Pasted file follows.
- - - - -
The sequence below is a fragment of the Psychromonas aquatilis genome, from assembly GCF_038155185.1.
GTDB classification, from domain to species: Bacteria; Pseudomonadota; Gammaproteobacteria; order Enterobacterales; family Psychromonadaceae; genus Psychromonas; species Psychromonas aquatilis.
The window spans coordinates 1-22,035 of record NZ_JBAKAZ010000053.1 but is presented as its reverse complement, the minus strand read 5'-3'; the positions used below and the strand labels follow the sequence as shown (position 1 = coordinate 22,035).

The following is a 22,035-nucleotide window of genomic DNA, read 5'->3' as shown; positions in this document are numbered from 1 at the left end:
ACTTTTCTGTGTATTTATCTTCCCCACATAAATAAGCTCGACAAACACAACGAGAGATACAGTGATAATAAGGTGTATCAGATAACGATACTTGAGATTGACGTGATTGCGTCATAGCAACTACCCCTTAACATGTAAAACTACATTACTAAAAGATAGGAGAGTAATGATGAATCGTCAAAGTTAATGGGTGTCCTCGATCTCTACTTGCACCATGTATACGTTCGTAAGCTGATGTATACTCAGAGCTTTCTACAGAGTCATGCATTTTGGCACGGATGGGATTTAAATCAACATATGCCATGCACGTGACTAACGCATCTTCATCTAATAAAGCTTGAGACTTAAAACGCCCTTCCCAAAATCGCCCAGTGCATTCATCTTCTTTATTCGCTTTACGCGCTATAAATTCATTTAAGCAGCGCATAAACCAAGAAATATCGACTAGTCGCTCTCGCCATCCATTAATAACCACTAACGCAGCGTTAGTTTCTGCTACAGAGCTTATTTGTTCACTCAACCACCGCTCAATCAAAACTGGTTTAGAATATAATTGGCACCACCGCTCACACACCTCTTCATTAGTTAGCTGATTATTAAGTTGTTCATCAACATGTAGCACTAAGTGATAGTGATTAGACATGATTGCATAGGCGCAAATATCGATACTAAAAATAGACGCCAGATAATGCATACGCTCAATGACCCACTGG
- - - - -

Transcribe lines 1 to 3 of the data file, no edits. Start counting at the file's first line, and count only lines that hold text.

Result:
The sequence below is a fragment of the Psychromonas aquatilis genome, from assembly GCF_038155185.1.
GTDB classification, from domain to species: Bacteria; Pseudomonadota; Gammaproteobacteria; order Enterobacterales; family Psychromonadaceae; genus Psychromonas; species Psychromonas aquatilis.
The window spans coordinates 1-22,035 of record NZ_JBAKAZ010000053.1 but is presented as its reverse complement, the minus strand read 5'-3'; the positions used below and the strand labels follow the sequence as shown (position 1 = coordinate 22,035).